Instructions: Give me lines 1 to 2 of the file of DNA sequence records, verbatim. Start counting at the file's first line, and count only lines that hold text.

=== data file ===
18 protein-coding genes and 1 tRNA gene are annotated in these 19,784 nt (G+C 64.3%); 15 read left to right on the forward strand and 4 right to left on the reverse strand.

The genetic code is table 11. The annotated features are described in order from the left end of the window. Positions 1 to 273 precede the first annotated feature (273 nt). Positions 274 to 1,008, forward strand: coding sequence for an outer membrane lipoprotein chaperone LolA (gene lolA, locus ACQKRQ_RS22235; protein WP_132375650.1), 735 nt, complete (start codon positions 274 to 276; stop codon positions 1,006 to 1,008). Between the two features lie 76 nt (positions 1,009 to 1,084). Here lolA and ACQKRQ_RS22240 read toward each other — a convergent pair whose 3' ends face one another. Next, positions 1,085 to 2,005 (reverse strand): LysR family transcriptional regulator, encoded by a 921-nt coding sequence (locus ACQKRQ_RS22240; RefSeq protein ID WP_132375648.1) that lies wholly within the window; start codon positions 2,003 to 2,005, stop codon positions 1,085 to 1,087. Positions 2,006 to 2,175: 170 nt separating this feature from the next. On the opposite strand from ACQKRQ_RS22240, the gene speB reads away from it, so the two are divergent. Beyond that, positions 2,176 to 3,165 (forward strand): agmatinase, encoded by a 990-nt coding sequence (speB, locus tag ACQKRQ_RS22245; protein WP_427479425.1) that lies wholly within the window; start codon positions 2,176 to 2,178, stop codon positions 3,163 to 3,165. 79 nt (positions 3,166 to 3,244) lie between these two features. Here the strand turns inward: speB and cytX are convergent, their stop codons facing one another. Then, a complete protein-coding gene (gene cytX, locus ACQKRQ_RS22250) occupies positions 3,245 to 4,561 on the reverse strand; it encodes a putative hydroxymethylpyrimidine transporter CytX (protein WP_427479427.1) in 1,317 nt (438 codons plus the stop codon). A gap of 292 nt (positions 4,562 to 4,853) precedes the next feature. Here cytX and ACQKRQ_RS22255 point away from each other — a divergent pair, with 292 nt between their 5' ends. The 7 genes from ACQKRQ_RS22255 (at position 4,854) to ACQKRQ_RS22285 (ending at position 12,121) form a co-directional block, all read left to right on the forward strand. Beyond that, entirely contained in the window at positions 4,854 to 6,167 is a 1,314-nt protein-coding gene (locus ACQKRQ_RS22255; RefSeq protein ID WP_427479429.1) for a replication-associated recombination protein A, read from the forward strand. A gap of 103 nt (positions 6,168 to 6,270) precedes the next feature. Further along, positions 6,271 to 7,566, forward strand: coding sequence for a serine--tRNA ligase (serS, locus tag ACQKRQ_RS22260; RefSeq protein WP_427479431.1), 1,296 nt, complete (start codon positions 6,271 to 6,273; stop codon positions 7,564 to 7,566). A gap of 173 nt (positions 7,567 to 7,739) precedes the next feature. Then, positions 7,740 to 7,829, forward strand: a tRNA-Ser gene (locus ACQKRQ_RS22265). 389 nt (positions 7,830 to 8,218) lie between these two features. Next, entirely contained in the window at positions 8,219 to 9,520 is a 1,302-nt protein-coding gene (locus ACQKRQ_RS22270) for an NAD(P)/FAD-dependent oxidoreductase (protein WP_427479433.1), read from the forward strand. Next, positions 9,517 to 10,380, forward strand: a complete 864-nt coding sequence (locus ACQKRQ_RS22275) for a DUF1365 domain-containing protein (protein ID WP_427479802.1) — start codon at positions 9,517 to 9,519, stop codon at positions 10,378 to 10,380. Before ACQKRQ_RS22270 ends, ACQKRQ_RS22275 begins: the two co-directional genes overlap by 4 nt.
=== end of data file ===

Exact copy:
18 protein-coding genes and 1 tRNA gene are annotated in these 19,784 nt (G+C 64.3%); 15 read left to right on the forward strand and 4 right to left on the reverse strand.

The genetic code is table 11. The annotated features are described in order from the left end of the window. Positions 1 to 273 precede the first annotated feature (273 nt). Positions 274 to 1,008, forward strand: coding sequence for an outer membrane lipoprotein chaperone LolA (gene lolA, locus ACQKRQ_RS22235; protein WP_132375650.1), 735 nt, complete (start codon positions 274 to 276; stop codon positions 1,006 to 1,008). Between the two features lie 76 nt (positions 1,009 to 1,084). Here lolA and ACQKRQ_RS22240 read toward each other — a convergent pair whose 3' ends face one another. Next, positions 1,085 to 2,005 (reverse strand): LysR family transcriptional regulator, encoded by a 921-nt coding sequence (locus ACQKRQ_RS22240; RefSeq protein ID WP_132375648.1) that lies wholly within the window; start codon positions 2,003 to 2,005, stop codon positions 1,085 to 1,087. Positions 2,006 to 2,175: 170 nt separating this feature from the next. On the opposite strand from ACQKRQ_RS22240, the gene speB reads away from it, so the two are divergent. Beyond that, positions 2,176 to 3,165 (forward strand): agmatinase, encoded by a 990-nt coding sequence (speB, locus tag ACQKRQ_RS22245; protein WP_427479425.1) that lies wholly within the window; start codon positions 2,176 to 2,178, stop codon positions 3,163 to 3,165. 79 nt (positions 3,166 to 3,244) lie between these two features. Here the strand turns inward: speB and cytX are convergent, their stop codons facing one another. Then, a complete protein-coding gene (gene cytX, locus ACQKRQ_RS22250) occupies positions 3,245 to 4,561 on the reverse strand; it encodes a putative hydroxymethylpyrimidine transporter CytX (protein WP_427479427.1) in 1,317 nt (438 codons plus the stop codon). A gap of 292 nt (positions 4,562 to 4,853) precedes the next feature. Here cytX and ACQKRQ_RS22255 point away from each other — a divergent pair, with 292 nt between their 5' ends. The 7 genes from ACQKRQ_RS22255 (at position 4,854) to ACQKRQ_RS22285 (ending at position 12,121) form a co-directional block, all read left to right on the forward strand. Beyond that, entirely contained in the window at positions 4,854 to 6,167 is a 1,314-nt protein-coding gene (locus ACQKRQ_RS22255; RefSeq protein ID WP_427479429.1) for a replication-associated recombination protein A, read from the forward strand. A gap of 103 nt (positions 6,168 to 6,270) precedes the next feature. Further along, positions 6,271 to 7,566, forward strand: coding sequence for a serine--tRNA ligase (serS, locus tag ACQKRQ_RS22260; RefSeq protein WP_427479431.1), 1,296 nt, complete (start codon positions 6,271 to 6,273; stop codon positions 7,564 to 7,566). A gap of 173 nt (positions 7,567 to 7,739) precedes the next feature. Then, positions 7,740 to 7,829, forward strand: a tRNA-Ser gene (locus ACQKRQ_RS22265). 389 nt (positions 7,830 to 8,218) lie between these two features. Next, entirely contained in the window at positions 8,219 to 9,520 is a 1,302-nt protein-coding gene (locus ACQKRQ_RS22270) for an NAD(P)/FAD-dependent oxidoreductase (protein WP_427479433.1), read from the forward strand. Next, positions 9,517 to 10,380, forward strand: a complete 864-nt coding sequence (locus ACQKRQ_RS22275) for a DUF1365 domain-containing protein (protein ID WP_427479802.1) — start codon at positions 9,517 to 9,519, stop codon at positions 10,378 to 10,380. Before ACQKRQ_RS22270 ends, ACQKRQ_RS22275 begins: the two co-directional genes overlap by 4 nt.